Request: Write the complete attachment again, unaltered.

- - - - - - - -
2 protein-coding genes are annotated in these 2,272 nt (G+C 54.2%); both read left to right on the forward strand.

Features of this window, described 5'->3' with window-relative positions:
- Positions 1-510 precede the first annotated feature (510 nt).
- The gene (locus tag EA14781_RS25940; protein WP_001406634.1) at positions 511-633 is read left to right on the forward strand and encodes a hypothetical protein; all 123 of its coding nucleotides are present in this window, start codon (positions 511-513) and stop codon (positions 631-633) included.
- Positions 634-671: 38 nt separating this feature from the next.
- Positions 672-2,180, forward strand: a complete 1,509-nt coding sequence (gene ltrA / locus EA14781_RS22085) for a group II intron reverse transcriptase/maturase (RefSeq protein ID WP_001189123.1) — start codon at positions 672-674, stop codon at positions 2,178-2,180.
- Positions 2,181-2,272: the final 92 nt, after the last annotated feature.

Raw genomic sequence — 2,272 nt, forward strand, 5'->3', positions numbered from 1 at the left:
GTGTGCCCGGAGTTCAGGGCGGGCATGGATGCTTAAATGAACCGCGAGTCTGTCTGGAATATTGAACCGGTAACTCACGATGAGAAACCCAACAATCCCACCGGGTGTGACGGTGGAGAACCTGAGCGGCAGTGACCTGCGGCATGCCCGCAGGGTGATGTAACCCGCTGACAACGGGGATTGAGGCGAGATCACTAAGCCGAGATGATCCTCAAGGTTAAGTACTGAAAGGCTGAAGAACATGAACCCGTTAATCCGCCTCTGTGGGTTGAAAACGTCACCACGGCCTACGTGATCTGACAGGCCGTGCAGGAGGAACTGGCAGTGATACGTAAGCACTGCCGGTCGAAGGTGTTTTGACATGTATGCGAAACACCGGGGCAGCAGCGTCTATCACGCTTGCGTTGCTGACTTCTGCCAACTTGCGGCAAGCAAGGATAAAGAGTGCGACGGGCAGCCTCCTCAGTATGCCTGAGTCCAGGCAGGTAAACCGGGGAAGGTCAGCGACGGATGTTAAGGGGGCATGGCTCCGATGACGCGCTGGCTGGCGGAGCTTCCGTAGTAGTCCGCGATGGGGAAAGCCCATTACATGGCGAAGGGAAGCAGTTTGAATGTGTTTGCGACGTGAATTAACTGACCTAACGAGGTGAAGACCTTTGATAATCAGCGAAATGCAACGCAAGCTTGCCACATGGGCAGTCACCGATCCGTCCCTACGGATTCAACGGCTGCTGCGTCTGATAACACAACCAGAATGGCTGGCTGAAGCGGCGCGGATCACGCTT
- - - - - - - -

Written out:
2 protein-coding genes are annotated in these 2,272 nt (G+C 54.2%); both read left to right on the forward strand.

Features of this window, described 5'->3' with window-relative positions:
- Positions 1-510 precede the first annotated feature (510 nt).
- The gene (locus tag EA14781_RS25940; protein WP_001406634.1) at positions 511-633 is read left to right on the forward strand and encodes a hypothetical protein; all 123 of its coding nucleotides are present in this window, start codon (positions 511-513) and stop codon (positions 631-633) included.
- Positions 634-671: 38 nt separating this feature from the next.
- Positions 672-2,180, forward strand: a complete 1,509-nt coding sequence (gene ltrA / locus EA14781_RS22085) for a group II intron reverse transcriptase/maturase (RefSeq protein ID WP_001189123.1) — start codon at positions 672-674, stop codon at positions 2,178-2,180.
- Positions 2,181-2,272: the final 92 nt, after the last annotated feature.

Raw genomic sequence — 2,272 nt, forward strand, 5'->3', positions numbered from 1 at the left:
GTGTGCCCGGAGTTCAGGGCGGGCATGGATGCTTAAATGAACCGCGAGTCTGTCTGGAATATTGAACCGGTAACTCACGATGAGAAACCCAACAATCCCACCGGGTGTGACGGTGGAGAACCTGAGCGGCAGTGACCTGCGGCATGCCCGCAGGGTGATGTAACCCGCTGACAACGGGGATTGAGGCGAGATCACTAAGCCGAGATGATCCTCAAGGTTAAGTACTGAAAGGCTGAAGAACATGAACCCGTTAATCCGCCTCTGTGGGTTGAAAACGTCACCACGGCCTACGTGATCTGACAGGCCGTGCAGGAGGAACTGGCAGTGATACGTAAGCACTGCCGGTCGAAGGTGTTTTGACATGTATGCGAAACACCGGGGCAGCAGCGTCTATCACGCTTGCGTTGCTGACTTCTGCCAACTTGCGGCAAGCAAGGATAAAGAGTGCGACGGGCAGCCTCCTCAGTATGCCTGAGTCCAGGCAGGTAAACCGGGGAAGGTCAGCGACGGATGTTAAGGGGGCATGGCTCCGATGACGCGCTGGCTGGCGGAGCTTCCGTAGTAGTCCGCGATGGGGAAAGCCCATTACATGGCGAAGGGAAGCAGTTTGAATGTGTTTGCGACGTGAATTAACTGACCTAACGAGGTGAAGACCTTTGATAATCAGCGAAATGCAACGCAAGCTTGCCACATGGGCAGTCACCGATCCGTCCCTACGGATTCAACGGCTGCTGCGTCTGATAACACAACCAGAATGGCTGGCTGAAGCGGCGCGGATCACGCTT